18 Years Later: 10 Ironic Things About “You’ve Got Mail”

2017-12-03T20:54:19+00:00 September 8th, 2016|

Technology, society, and business have changed since the 1998 film “You’ve Got Mail” suggested you could find love online.  Here’s the most ironic details of the film that look ridiculous today.

1) AOL was a thing and people actually looked forward to email.

The film is a time capsule of dial-up Internet that most of us have forgotten. It was a hassle to get online, but email was cool. 

Meg Ryan’s character reminds us just in case we forgot:

“I turn on my computer. I wait impatiently as it connects. I go online and… my breath catches in my chest until I hear three little words: You’ve Got Mail. I hear nothing. Not even a sound on the streets of New York. Just the beat of my own heart. I have mail, from you!”

One more ironic thing here.  YOU HAD TO SIT DOWN FOR THE INTERNET.  Today, you can be online wherever you go.  But not in the 1990s.  It all happened while seated at desks.



2) Because there was no social media, almost everyone online was anonymous.

Today you can get to know someone pretty well within 10 minutes on Google and Facebook. 

So this whole problem of “not knowing someone” has almost entirely gone away. Of course, you can always choose to remain anonymous on the web (see comments sections on major news websites), but anonymity is not baked into the web.


3) They wasted witty insight on a stranger.

Can we talk about those witty emails? Today, those lovable insights wouldn’t get wasted on a stranger on the other end of an email.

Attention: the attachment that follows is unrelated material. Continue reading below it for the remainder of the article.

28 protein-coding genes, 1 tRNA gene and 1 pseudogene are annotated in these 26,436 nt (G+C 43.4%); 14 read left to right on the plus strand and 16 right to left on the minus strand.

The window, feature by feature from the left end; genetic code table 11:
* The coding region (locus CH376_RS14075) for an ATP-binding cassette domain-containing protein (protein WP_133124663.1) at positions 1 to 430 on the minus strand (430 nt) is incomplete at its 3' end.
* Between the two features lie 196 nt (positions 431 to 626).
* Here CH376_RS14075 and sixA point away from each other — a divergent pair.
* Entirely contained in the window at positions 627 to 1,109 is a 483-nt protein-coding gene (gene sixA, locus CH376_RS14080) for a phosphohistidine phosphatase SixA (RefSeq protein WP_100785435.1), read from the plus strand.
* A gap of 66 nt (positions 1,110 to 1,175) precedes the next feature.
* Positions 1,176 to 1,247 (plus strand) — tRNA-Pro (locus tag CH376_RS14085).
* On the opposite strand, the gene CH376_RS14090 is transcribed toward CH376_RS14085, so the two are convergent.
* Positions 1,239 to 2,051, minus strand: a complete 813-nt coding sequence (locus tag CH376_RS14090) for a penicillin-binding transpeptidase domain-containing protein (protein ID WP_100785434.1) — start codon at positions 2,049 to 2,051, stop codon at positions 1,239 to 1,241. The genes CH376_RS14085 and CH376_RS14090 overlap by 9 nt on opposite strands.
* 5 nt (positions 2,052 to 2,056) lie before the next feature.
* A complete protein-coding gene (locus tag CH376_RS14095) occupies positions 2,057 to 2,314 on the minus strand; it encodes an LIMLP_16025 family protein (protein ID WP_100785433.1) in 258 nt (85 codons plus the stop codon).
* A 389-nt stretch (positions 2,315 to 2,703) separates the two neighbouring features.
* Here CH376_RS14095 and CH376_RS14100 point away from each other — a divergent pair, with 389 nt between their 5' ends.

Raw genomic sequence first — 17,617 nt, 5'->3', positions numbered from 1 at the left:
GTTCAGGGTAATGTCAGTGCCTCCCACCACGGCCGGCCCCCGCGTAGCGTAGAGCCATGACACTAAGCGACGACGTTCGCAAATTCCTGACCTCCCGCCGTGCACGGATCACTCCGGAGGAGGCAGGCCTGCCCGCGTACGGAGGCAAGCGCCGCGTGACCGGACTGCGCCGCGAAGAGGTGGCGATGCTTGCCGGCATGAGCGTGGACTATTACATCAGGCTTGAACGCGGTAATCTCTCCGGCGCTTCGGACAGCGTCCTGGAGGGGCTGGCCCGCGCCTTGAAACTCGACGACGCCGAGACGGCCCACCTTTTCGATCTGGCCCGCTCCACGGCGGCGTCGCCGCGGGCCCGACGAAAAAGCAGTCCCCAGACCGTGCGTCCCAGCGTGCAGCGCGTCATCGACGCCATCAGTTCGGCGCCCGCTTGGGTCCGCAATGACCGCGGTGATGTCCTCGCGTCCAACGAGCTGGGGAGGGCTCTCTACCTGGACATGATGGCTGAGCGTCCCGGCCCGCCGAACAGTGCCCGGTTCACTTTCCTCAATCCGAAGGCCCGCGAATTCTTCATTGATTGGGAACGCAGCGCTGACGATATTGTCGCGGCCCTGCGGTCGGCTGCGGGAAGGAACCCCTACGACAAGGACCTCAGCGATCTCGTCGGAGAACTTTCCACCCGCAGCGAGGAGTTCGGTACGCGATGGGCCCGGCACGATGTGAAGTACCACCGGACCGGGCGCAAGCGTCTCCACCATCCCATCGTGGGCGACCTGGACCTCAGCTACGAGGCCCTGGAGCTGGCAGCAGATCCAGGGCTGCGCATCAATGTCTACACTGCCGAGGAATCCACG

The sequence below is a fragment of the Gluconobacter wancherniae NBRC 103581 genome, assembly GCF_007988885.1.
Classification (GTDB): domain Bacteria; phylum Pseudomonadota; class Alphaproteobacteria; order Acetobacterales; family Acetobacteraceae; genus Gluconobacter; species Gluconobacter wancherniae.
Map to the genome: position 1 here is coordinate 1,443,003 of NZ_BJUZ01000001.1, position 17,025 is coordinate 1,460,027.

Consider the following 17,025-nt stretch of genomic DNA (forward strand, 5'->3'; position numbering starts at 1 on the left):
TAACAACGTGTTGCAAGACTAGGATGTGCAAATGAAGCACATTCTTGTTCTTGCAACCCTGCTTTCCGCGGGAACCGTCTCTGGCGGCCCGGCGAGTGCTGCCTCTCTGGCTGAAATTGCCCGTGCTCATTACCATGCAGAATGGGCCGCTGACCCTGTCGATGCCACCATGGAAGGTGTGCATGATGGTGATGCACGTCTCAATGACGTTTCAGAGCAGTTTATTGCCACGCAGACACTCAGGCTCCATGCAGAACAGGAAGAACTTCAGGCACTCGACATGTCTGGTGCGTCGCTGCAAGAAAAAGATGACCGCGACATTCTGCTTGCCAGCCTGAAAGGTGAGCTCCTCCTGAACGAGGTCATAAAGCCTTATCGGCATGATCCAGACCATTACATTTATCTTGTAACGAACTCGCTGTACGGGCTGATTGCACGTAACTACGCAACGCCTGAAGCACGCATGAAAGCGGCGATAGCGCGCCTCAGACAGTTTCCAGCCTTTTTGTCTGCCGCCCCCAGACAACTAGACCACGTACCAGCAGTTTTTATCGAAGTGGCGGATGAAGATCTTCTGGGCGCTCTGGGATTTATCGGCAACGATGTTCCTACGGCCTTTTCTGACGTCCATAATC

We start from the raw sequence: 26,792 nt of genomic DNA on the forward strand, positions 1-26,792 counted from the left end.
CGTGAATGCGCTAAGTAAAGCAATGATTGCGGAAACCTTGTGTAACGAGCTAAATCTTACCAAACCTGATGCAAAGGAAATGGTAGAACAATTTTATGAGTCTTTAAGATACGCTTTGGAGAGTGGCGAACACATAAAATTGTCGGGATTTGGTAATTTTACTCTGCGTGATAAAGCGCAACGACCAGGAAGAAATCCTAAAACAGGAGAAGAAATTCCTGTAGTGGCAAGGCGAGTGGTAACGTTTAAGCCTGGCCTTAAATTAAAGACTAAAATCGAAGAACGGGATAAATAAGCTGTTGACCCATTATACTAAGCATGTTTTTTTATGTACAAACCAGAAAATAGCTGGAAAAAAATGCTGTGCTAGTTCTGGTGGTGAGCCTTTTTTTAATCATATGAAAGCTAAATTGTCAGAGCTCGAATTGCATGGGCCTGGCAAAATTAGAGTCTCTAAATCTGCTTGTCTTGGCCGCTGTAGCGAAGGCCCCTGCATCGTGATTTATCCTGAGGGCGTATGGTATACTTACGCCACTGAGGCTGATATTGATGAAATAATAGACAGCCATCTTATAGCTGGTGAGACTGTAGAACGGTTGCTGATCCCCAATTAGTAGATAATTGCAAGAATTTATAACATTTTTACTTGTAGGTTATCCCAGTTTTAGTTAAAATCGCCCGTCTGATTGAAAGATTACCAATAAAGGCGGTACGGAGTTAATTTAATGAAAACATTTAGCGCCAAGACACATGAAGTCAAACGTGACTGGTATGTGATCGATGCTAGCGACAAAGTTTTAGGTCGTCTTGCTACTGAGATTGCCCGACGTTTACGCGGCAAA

This is social media gold.  Think of Meg Ryan’s email, but today as a Facebook post:

“Once I read a story about a butterfly in the subway, and today I saw one. It got on at 42nd and off at 59th, where I assume it was going to Bloomingdale’s to buy a hat that will turn out to be a mistake. As almost all hats are.”

This is the kind of status update that electrifies social media. It makes you famous and important. Beloved!

If it were possible to remake the film in the modern era, it’s more likely that our two heros would meet one another by way of a retweet.


4) The greatest threat to workplace productivity was the card game Solitaire.

So you mean there was an era of computing when there was just one distraction from work? 

Today there are ten million distractions from work.  You can play 1000s of games in your web browser or on your phone? Why not spend all afternoon on YouTube? Buzzfeed? Facebook? Funny GIFs and memes?

Ironically, some of the great “distractions from work” have now become critical to success of an organization.  Look at Twitter! What started as brain-zapping stream of fodder has become a major platform for a company’s leaders to shine. Plus, an entry-level staffer with 50,000+ followers is hard to ignore when it comes time for a promotion.

P.S. Play it here for free.


5) Journalist didn’t get feedback on their articles for a week.

Today they get feedback within seconds. Within minutes, they are in Twitter conversations with lovers and haters. 

Journalism today has been reshaped entirely by a new kind of popularity game. It’s a game influenced by factors of popularity, social velocity, and baiting clicks. A new era with new problems.


6) The Internet is just another way of being rejected by women.

This is not ironic. It is true. This man is a prophet.

That is all.



7) The local, independent bookshop owner adored Starbucks.

But didn’t Starbucks put all the indy coffee shops out of business? 

Tom Hanks’s line was true in 1998, and it’s true today: